The ASP.NET MVC framework supports four different types of filters:

  1. Authorization filters – Implements the IAuthorizationFilter attribute.
  2. Action filters – Implements the IActionFilter attribute.
  3. Result filters – Implements the IResultFilter attribute.
  4. Exception filters – Implements the IExceptionFilter attribute.

Filters are executed in the order listed above. For example, authorization filters are always executed before action filters and exception filters are always executed after every other type of filter.

Authorization filters are used to implement authentication and authorization for controller actions. For example, the Authorize filter is an example of an Authorization filter.

Action filters contain logic that is executed before and after a controller action executes. You can use an action filter, for instance, to modify the view data that a controller action returns.

Result filters contain logic that is executed before and after a view result is executed. For example, you might want to modify a view result right before the view is rendered to the browser.

Exception filters are the last type of filter to run. You can use an exception filter to handle errors raised by either your controller actions or controller action results. You also can use exception filters to log errors.

For more details please click on below link

Introduction to MVC4

‘Hello World’ Web Application in MVC

This is basic approach for making you understand the structure and how MVC works.


1) Open Visual Studio 2012

2) Select File–>New–>Project

3) A popup will be open, where you can see the list of all available templates for Windows and Web application. Select the Web application from the left hand side and also select the Template from the right hand side of the popup i.e. “ASP.NET MVC 4 Web Application”. Here you also provide the Proper application name and also select the folder where you save the application.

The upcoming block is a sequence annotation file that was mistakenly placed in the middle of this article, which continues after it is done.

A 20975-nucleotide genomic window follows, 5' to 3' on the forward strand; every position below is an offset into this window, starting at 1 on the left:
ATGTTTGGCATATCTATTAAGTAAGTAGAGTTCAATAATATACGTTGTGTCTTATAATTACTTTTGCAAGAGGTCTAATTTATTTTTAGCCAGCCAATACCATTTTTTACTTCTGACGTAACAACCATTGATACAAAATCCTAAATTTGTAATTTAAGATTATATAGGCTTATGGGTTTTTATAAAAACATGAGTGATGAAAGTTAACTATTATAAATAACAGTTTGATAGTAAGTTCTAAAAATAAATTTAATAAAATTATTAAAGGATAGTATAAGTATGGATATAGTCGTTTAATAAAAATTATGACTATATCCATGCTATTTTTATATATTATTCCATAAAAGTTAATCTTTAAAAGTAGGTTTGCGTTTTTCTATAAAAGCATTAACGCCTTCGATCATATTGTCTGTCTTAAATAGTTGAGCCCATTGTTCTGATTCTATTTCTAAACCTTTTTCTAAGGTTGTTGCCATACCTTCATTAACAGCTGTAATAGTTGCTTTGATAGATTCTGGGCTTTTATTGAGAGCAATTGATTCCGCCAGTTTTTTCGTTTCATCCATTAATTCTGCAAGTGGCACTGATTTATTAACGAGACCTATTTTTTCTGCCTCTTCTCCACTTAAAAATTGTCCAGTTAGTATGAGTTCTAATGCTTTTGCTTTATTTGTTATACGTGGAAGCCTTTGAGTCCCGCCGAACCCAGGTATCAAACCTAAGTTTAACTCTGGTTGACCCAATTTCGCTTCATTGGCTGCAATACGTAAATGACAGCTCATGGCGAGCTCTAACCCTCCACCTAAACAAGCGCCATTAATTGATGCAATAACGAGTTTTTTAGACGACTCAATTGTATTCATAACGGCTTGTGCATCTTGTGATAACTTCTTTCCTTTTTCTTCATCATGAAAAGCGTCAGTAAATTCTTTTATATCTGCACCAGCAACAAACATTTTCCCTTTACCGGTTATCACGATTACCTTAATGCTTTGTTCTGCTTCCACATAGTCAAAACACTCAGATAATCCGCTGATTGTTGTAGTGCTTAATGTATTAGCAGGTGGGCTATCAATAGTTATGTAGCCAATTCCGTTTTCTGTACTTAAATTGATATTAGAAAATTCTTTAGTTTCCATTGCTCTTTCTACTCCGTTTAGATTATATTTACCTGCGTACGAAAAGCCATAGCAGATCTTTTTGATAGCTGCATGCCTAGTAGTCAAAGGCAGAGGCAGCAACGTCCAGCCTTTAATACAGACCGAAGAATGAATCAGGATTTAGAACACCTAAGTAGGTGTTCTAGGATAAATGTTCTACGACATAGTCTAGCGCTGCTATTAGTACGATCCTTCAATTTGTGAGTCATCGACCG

4) Select the “Ok” button, then after again a Popup will be open where you have to select the proper template for the application. Here in this case “Empty” Template is selected from the “Project Template”.

5) Now Right click on the “Controller” folder and then select Add——->Controller. A popup will be open where you give the appropriate name with suffix as a controller and click the add button. HelloWorldController class is opened.

6) Right click on the “Index” function in the “HelloWorldController” and select the “Add View…” option and click the “Add” button.

7) “Index.cshtml” file is created inside the “HelloWorld” folder which is inside the “Views” folder.

8) Now Open the “Global.asax.cs” file and change the following code snipet .

                                                name: "Default",
                                                url: "{controller}/{action}/{id}",
                                                defaults: new { controller = "HelloWorld", action = "Index", id = UrlParameter.Optional }

9) Run the application by pressing the F5 key.